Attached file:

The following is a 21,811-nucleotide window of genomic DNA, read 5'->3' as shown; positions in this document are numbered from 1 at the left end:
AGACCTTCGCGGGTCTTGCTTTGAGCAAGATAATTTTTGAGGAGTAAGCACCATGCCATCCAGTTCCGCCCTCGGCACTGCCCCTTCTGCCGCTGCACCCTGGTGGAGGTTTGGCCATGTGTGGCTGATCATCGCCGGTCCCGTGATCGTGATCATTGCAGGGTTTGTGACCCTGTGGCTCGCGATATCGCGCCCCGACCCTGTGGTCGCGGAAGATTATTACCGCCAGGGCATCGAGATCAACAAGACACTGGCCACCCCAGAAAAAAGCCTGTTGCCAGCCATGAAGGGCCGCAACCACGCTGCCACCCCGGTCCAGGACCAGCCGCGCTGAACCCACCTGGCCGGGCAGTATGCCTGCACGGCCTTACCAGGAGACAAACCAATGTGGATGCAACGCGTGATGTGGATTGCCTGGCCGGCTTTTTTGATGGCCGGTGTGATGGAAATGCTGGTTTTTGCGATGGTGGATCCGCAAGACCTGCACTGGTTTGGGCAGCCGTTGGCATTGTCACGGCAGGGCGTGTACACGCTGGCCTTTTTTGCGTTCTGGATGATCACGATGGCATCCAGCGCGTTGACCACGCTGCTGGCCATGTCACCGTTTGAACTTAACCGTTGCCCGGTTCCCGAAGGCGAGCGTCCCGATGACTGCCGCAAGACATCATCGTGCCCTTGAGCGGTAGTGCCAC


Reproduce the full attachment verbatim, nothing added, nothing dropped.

The following is a 21,811-nucleotide window of genomic DNA, read 5'->3' as shown; positions in this document are numbered from 1 at the left end:
AGACCTTCGCGGGTCTTGCTTTGAGCAAGATAATTTTTGAGGAGTAAGCACCATGCCATCCAGTTCCGCCCTCGGCACTGCCCCTTCTGCCGCTGCACCCTGGTGGAGGTTTGGCCATGTGTGGCTGATCATCGCCGGTCCCGTGATCGTGATCATTGCAGGGTTTGTGACCCTGTGGCTCGCGATATCGCGCCCCGACCCTGTGGTCGCGGAAGATTATTACCGCCAGGGCATCGAGATCAACAAGACACTGGCCACCCCAGAAAAAAGCCTGTTGCCAGCCATGAAGGGCCGCAACCACGCTGCCACCCCGGTCCAGGACCAGCCGCGCTGAACCCACCTGGCCGGGCAGTATGCCTGCACGGCCTTACCAGGAGACAAACCAATGTGGATGCAACGCGTGATGTGGATTGCCTGGCCGGCTTTTTTGATGGCCGGTGTGATGGAAATGCTGGTTTTTGCGATGGTGGATCCGCAAGACCTGCACTGGTTTGGGCAGCCGTTGGCATTGTCACGGCAGGGCGTGTACACGCTGGCCTTTTTTGCGTTCTGGATGATCACGATGGCATCCAGCGCGTTGACCACGCTGCTGGCCATGTCACCGTTTGAACTTAACCGTTGCCCGGTTCCCGAAGGCGAGCGTCCCGATGACTGCCGCAAGACATCATCGTGCCCTTGAGCGGTAGTGCCAC